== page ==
A Montgomery Blair High School student and five U.S. teammates achieved an unprecedented perfect team score to win the top prize at a prestigious international math competition in Hong Kong this week.

The high school students completed a two-day, nine-hour exam by displaying a wealth of theoretical genius in their answers to six essay questions, team officials said.

Each team member scored a perfect 42 points -- a feat that astounded people involved with the program -- and earned a gold medal and the respect of participants from 69 countries at the 35th International Mathematical Olympiad, said Walter Mientka, the team leader.

Jacob Lurie, 16, of Bethesda, was the youngest member of the all-male squad, which included two students from New York, two from Massachusetts and one from Illinois.

"The next step is for the trainers to continue to challenge the students and provide an atmosphere where the students will realize there's still something to learn," said Mientka, a professor from the University of Nebraska-Lincoln.

Jacob is a junior in Blair's math, science and computer science magnet program and one of many Montgomery County students who have competed in the U.S.A. Mathematical Olympiad in recent years. But he is only the second Blair student to survive the grueling testing process and reach the international olympiad.

Jacob was staying in a hostel outside Hong Kong and couldn't be reached for comment. But his mother and teachers said the self-motivated vegetarian likely would offer one-word answers or silent shrugs during an interview.

Jacob isn't a typical teenager. He plays piano, always has Bach booming through his headphones and decided to cut meat out of his diet when he was in the first grade, said his mother, Nora Bailey Lurie.

Friends, family and teachers said that the modest, shy theorist-to-be is always up to something "mathly."

He's the only student that his physics teacher would ever grab by the shoulders, look dead in the eye and say, "You're a genius," said Jacob's math teacher, Eric Walstein.

Walstein, who has taught Jacob for two years, said a mind like Jacob's would be useful in plugging holes in human understanding of the origins of the universe such as the Big Bang Theory.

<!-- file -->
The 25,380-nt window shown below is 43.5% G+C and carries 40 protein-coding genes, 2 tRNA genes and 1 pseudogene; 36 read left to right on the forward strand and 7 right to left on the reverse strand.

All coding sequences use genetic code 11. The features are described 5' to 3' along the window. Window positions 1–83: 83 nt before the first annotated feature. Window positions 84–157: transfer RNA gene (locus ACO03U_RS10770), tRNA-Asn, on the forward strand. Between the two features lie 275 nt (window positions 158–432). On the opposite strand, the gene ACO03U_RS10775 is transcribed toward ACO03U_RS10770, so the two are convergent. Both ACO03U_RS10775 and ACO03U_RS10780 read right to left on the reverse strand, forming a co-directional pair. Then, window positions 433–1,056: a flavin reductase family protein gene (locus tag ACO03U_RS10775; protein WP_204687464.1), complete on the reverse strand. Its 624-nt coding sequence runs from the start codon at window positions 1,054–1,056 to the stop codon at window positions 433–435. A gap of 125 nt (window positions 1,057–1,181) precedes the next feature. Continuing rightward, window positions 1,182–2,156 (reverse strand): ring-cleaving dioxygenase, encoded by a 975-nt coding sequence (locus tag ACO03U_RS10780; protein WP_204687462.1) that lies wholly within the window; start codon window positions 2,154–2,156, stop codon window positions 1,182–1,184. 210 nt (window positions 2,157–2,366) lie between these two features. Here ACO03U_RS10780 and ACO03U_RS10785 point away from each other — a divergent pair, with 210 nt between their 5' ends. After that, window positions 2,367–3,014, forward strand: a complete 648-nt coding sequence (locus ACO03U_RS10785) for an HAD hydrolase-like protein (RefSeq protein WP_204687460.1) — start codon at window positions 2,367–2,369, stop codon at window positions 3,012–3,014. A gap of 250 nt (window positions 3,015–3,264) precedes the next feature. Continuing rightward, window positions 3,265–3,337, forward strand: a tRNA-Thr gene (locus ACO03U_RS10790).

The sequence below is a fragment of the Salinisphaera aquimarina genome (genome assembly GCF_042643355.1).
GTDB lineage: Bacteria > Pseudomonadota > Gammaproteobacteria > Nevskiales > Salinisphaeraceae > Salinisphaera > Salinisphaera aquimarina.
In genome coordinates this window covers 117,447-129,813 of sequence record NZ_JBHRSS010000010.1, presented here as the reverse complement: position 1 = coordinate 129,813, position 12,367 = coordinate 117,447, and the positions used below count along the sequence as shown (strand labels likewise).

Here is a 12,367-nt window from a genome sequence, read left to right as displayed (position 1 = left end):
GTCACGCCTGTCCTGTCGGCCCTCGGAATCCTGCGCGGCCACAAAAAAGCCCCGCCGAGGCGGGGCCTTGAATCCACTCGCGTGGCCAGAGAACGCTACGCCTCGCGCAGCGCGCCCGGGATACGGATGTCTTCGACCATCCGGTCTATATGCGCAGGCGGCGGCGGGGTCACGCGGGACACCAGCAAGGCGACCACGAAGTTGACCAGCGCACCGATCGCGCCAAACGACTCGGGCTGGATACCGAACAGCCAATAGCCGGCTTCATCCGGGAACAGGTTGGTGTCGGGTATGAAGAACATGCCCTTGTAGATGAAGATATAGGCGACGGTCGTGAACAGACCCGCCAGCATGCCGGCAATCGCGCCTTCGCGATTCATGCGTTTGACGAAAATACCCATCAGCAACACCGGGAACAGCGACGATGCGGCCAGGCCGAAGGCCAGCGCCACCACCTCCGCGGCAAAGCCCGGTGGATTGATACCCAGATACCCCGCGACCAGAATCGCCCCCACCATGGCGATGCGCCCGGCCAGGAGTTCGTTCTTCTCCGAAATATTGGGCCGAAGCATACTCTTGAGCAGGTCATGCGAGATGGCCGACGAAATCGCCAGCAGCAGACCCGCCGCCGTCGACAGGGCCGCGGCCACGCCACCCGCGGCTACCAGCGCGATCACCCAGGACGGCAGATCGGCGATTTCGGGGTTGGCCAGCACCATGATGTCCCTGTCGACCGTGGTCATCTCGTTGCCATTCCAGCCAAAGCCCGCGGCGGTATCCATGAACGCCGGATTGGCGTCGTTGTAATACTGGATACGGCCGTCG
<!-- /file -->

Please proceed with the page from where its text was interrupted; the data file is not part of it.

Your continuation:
Walstein instructed Jacob's eight-student class in Complex Analysis, which he teaches juniors at the University of Maryland.

Jacob, the older of two boys and the son of two lawyers, was not a child whose mother shoved math flashcards in his face as an infant.

"We're fortunate to be able to provide him with the technical books and the mentors that he asks for," his mother said.

The olympiad typically is dominated by 16- and 17-year-olds from China and Russia, which placed second and third, respectively, this year. The competition attracts U.S. students who do such things as breeze through Scholastic Achievement Tests before they've even gone to high school. They have a thirst for the creative challenge of mathematical theory.

Four members of the team are looking forward to college this fall -- two to Harvard University and one each to Cornell and Duke universities.

To get a crack at the olympiad, the U.S. team members survived three levels of tests starting in February, outsmarting approximately 350,000 students. The second round consisted of 20,000 test takers this year, and the third reduced the list from 146 to six team members and two alternates.

The team then spent four weeks training at the U.S. Naval Academy in Annapolis.

Mientka was effusive in his praise for the team's youngest member.

"Jacob had a solution to one problem that was really astonishing," the professor said. "Where he came up with that function was amazing."

Here is a question that appeared on the 35th IMO test:

Show that there exists a set A of positive integers with the following property: For any infinite set S of primes there exist two positive integers m in A and n not in A each of which is a product of k distinct elements of S for some k greater than 1.